See Article History Epigraphy, the study of written matter recorded on hard or durable material. Because such media were exclusive or predominant in many of the earliest human civilizations, epigraphy is a prime tool in recovering much of the firsthand record of antiquity. It is thus an essential adjunct of the study of ancient peoples; it secures and delivers the primary data on which historical and philological disciplines alike depend for their understanding of the recorded past. In a narrower sense, epigraphy is the study of such documents as remains of the written self-expression of early cultures and as communication media in their own right, attesting to the development of visible sign systems and the art of writing as such. Finally, in later periods including the present, in which perishable writing media predominate, epigraphy affords insights into the styles and purposes of monumental or otherwise exceptional techniques of written recording.
Annotations to League of Extraordinary Gentlemen Volume III Chapter Two,
Etymology[ edit ] The word knight, from Old English cniht "boy" or "servant" ,  is a cognate of the German word Knecht "servant, bondsman, vassal". Swithun describes a mounted retainer as a cniht. While cnihtas might have fought alongside their lords, their role as household servants features more prominently in the Anglo-Saxon texts. In several Anglo-Saxon wills cnihtas are left either money or lands. The specific military sense of a knight as a mounted warrior in the heavy cavalry emerges only in the Hundred Years' War.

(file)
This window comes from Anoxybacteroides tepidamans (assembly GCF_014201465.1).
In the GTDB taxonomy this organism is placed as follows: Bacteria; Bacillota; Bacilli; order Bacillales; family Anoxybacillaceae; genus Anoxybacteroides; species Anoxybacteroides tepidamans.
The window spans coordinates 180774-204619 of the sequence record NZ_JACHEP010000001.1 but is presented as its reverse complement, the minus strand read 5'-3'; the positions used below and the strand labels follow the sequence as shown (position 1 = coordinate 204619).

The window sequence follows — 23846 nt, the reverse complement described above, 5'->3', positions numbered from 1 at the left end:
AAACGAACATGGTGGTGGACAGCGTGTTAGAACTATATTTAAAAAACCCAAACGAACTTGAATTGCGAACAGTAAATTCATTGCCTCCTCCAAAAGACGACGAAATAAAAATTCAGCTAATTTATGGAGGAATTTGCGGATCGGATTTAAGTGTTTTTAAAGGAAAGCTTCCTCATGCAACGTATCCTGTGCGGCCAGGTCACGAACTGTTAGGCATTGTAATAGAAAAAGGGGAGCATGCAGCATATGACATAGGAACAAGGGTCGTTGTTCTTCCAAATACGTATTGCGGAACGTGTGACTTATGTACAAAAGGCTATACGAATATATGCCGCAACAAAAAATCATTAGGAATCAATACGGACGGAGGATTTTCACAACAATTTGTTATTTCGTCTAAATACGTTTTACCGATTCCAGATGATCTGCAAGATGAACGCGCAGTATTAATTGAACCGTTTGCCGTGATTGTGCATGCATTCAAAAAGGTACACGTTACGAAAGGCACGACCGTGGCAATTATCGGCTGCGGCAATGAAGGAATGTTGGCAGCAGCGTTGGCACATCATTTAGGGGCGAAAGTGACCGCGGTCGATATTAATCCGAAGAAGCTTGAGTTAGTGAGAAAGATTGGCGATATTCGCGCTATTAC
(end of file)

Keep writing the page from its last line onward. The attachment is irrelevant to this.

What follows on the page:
And there are numerous parallels to the band The Rolling Stones in this book. This is the s version of the statue of Britannia which appeared in previous League books. Britannia is a personification of the British Empire. In previous books she appeared on the incomplete Channel Causeway bridge near the white cliffs of Dover seen in the background , but she was in classical garb.
Lawrence of Arabia on a Brough Superior SS The origins of the crash helmet date back to the Brooklands race track in early  where the medical officer, a Dr Eric Gardner, noticed he was seeing a motor cyclist with head injuries about every 2 weeks. He got a Mr Moss of Bethnal Green to make canvas and shellac helmets stiff enough to stand a heavy blow and smooth enough to glance off any projections it encountered. He presented the design to the Auto-Cycle Union where it was initially condemned, but they later converted to the idea and made them compulsory for the Isle of Man TT races, although there was resistance from riders. Gardner took 94 of these helmets with him to the Isle of Man, and one rider who hit a gate with a glancing blow was saved by the helmet.